a chance to access up to $5,000 worth of startup services, from

branding strategy to digital marketing.

The program has expanded through a recent partnership with

NSCC that allows Button to offer the Dream Business Incubator

program for free to ten people each session. Furthermore, all of

Mashup Lab’s services are accessible online, which opens it up

to almost anyone, anywhere.

Button’s innovation and elevated mindset offers something

unique and progressive in the Atlantic region. With the rise of

new technology, there is an opportunity for people to create

their ideal job and build resilient, thriving rural communities.

“All of those dynamics are putting Mashup Lab in a position to

really light a fire under some of that entrepreneurial potential

and introduce a new way of exploring business ideas in rural

Atlantic Canada.”

Find out more about Andrew Button and Mashup Lab at

www.mashuplab.ca

NOWLUNENBURGCOUNTY.COM 13


Bridgewater Farmers Co-op Ltd

is in the business of helping

Lunenburg County Grow!

Grow Food

Help Farmers

Sustain Communities

BRIDGEWATER FARMERS CO-OP LTD

123 Elm St, Bridgewater, NS

(902) 543-2471


SAMIR UPADHYAY

nova scotia

BRIDGEWATER, LUNENBURG COUNTY

here to stay

BY MARGARET HOEGG

INTERNATIONAL STUDENT FINDS

OPPORTUNITY AND CONNECTION

IN LUNENBURG COUNTY

How did Samir Upadhyay, a young business student from India,

find himself waist deep in snow in St. John’s, Newfoundland?

“If I tell you, you won’t believe me,” said Upadhyay, “but I

literally opened [a] map and ended up going there.”

“I came to Canada as an international student in 2010,” he

said. “I finished my studies in Toronto…[and] I wanted to move

somewhere outside of Ontario to start my life after my studies.”

Tina Hennigar photos

said Upadhyay. “I try to make them feel the same about what I

feel about this town. I tell them about how welcoming it is.”

Connecting with newcomers comes naturally for him, since he

understands many of the challenges they face. He helps them

decide the best area to live, find suitable employment, and

settle their children into school.

He tells them about multicultural festivals, cultural gatherings,

and invites them to meet other newcomer families. People move

here from India, China, Germany, Russia, Mexico, and other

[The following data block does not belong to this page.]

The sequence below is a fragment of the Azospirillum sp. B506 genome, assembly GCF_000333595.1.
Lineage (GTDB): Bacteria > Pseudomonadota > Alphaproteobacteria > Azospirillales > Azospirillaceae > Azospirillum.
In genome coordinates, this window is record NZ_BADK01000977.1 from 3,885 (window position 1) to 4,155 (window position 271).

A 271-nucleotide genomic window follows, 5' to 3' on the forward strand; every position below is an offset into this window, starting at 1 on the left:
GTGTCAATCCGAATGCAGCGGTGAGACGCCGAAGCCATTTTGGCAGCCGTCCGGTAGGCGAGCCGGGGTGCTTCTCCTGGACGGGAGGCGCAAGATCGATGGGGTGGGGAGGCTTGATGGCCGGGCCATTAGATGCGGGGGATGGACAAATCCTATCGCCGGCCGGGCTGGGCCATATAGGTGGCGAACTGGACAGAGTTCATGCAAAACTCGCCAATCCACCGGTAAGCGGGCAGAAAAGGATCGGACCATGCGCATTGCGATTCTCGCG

places - when they connect with new and familiar communities,

he said, “they get a good feeling.”

When one of his clients wants to start a business, Upadhyay

supports them however he can. He has helped someone open a

laundromat in Bridgewater, an Indian restaurant in Caledonia,

and has a client who wants to open a Syrian restaurant in the

area.

Upadhyay has lived in Toronto, Newfoundland, Halifax, and

Ottawa. His career advanced quickly in Halifax, but he wanted to

live in a smaller town.

So, when he was offered an opportunity to manage a cell phone

business in the Bridgewater Mall, he decided to give it a try.

He stayed for two years by himself, returning to India to get

married, and eventually was able to bring his wife to live with

him in Bridgewater. They both enjoy the town and the friendly,

welcoming community.

Upadhyay enjoys connecting with people and giving back to the

community. His third job is substitute bus driver for the public

transit service in Bridgewater, and he recently joined the fire

department as a volunteer.

Community connections make all the difference for newcomers

who are deciding whether or not to stay. “When you see that

someone is new,” said Upadhyay, “it doesn’t harm to just say ‘Hi.

Hello. How are you?’...It always helps.”

Every day Upadhyay meets locals and newcomers who come to

his mall kiosk to get set up with cell phones. This is where he

connected with a woman who worked as an Outreach Settlement

Staff person with the YMCA. She was about to go on maternity

leave and suggested that he apply for the position. It was a

perfect fit.

“My work is to provide a settlement service to the newcomers,”

NOWLUNENBURGCOUNTY.COM 15


SARA WHYNOT

nova scotia

MAHONE BAY, LUNENBURG COUNTY

Donna Leon photo

life is a highway

BY DONNA LEON

COMMUTE TO HALIFAX

NOT SO BAD

Sara Whynot knows carpool karaoke.

Whynot loves to belt out rock ‘n roll tunes while behind the

wheel on the highway every weekday. And she has plenty of

time to sing along to local radio. It’s exactly 86 kms from Sara

Whynot’s driveway in Mahone Bay to her office in downtown

Halifax.

“My carpoolers are not remotely musical”, jokes Whynot.

She and two other women leave Mahone Bay at 6:15 sharp most

weekday mornings. Commuting takes about three hours out of

her day, and she admits it’s not for the faint of heart. But she